BookTok: Is it Harmful?


A table at Barnes & Noble dedicated to #BookTok.

Gone are my days of desperate attempts to squeeze out book recommendations from classmates and teachers. So are my frequent visits to my local library to attend the monthly book club. None of that is necessary anymore. All I need to do is open an app: TikTok.

With the hashtag #BookTok amassing over 127.6 billion views, the app’s community of readers is a force capable of driving unknown books into staple best-sellers. Books like “The Song of Achilles,” Madeline Miller’s romance novel set in the context of the Iliad, are launched into stardom by videos of gushing readers. 

Even in the bookstore world, BookTok has a surprising amount of influence. New York Times reports that Barnes & Nobles book sales increased by 14% in 2020, when BookTok’s rise first began. Today, many of their stores have tables dedicated to displaying TikTok-trending titles. 

One of the “benefits” of BookTok recommendations is its highly specific categorization, allowing readers to easily find a book matching their exact tastes. Beyond the typical categorization by genre and author, the app further groups books by the emotions induced by the story and trope. However, this supposed “benefit” also brings a pitfall: the dreaded oversimplification of literature.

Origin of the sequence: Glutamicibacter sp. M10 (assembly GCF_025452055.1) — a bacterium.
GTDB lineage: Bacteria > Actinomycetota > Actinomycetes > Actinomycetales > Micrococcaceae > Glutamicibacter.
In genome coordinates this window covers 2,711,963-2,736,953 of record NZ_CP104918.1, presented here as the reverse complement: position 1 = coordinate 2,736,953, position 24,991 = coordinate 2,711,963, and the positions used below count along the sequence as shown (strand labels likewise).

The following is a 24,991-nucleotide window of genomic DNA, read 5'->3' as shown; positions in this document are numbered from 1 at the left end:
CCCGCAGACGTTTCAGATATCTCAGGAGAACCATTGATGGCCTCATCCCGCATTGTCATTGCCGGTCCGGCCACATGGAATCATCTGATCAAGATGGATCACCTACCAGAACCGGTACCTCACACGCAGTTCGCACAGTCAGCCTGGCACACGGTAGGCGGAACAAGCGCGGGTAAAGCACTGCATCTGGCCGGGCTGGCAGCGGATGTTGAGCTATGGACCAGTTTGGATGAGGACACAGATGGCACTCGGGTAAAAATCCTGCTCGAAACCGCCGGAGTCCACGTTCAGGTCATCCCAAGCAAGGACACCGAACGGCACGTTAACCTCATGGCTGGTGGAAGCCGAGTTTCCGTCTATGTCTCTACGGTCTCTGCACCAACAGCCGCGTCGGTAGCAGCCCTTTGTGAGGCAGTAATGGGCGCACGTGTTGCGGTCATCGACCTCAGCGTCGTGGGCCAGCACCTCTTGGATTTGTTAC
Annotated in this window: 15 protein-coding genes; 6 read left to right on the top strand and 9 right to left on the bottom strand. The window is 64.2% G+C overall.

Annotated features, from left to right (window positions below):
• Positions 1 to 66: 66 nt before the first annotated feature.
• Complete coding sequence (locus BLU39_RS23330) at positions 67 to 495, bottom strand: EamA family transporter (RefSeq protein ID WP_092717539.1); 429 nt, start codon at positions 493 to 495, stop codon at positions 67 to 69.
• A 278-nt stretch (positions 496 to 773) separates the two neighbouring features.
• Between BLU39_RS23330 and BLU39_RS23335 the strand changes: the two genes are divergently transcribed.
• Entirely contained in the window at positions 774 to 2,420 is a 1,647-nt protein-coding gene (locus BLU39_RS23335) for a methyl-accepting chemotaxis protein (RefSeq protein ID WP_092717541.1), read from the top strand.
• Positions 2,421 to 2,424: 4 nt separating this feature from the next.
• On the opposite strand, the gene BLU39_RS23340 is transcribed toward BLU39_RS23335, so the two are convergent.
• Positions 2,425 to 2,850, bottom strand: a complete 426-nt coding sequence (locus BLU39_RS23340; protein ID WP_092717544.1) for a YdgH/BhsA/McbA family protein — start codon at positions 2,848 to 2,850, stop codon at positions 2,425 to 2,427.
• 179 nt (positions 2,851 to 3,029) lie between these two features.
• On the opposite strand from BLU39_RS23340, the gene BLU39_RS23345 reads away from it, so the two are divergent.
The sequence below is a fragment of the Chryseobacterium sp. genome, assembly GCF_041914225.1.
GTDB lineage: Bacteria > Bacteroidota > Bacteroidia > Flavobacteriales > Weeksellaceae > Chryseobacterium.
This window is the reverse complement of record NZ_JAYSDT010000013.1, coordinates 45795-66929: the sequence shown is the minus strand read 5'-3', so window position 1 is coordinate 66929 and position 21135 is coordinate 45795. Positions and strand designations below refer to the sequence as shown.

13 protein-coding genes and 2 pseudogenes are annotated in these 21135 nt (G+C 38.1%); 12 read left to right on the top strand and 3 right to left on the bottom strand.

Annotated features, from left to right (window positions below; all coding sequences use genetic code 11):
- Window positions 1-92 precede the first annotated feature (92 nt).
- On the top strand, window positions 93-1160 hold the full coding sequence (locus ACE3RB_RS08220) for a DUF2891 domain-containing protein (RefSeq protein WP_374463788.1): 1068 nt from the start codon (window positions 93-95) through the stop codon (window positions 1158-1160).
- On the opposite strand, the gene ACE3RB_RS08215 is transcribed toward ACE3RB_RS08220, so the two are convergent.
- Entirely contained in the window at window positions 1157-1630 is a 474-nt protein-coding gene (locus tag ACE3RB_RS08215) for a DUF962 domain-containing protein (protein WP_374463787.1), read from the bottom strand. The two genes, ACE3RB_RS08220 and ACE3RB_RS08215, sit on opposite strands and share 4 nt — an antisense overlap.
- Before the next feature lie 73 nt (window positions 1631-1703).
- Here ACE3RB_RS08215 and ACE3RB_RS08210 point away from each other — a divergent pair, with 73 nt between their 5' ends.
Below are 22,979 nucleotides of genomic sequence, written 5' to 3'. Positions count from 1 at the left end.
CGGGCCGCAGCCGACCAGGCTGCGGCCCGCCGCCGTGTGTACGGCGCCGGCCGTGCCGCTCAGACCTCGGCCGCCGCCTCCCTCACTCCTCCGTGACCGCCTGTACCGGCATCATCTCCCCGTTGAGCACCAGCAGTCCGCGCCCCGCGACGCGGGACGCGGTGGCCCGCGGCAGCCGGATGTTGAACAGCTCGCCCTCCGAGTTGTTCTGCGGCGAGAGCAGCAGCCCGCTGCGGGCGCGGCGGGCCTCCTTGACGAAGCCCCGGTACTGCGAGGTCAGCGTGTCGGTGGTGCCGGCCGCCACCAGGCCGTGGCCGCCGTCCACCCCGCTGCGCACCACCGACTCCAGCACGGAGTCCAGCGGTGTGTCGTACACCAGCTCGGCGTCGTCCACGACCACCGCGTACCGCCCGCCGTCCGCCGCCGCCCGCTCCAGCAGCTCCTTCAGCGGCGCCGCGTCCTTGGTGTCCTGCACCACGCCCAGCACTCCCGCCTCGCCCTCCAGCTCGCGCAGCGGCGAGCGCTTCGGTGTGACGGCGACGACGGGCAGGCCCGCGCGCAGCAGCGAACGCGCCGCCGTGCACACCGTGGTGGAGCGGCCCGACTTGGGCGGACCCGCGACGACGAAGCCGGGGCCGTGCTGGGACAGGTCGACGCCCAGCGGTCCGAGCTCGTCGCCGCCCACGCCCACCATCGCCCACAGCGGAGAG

Specifically, one of the methods of categorization, “Trope-ification,” simplifies the overarching theme and storyline of books into single overused lines, “enemies to lovers” and “fake dating” being two of the more popular ones. The specificity of tropes, compared to that of simply providing a genre, promotes a singular reading void of interpretation. The act of reading is reduced from an exploration of various themes to a mere consumption of entertainment. 

While entertainment-oriented reading is not necessarily unwelcome, issues arise when real-world concerns are oversimplified. Colleen Hoover’s book “It Ends With Us,” which shot to number one on the New York Times bestseller list thanks to BookTok, deals with the theme of domestic violence. A problem arises in the attitude assumed by the audience, primarily teenage girls and young women: BookTok videos encourage the romanticization of the toxic relationship between the characters Ryle and Lily. With only a surface level understanding of the book, readers leave with a view that can ultimately translate to the normalization of toxic relationships in reality. 

“It Ends With Us,” along with the majority of other books promoted on BookTok may be works of fiction, but the ideas conveyed in the stories permeate into daily life. “Trope-ification” robs readers of deeper analysis of books, leaving them with superficial experiences. And when half-finished, glossed-over ideas influence peoples’ outlooks on life, the results can be harmful.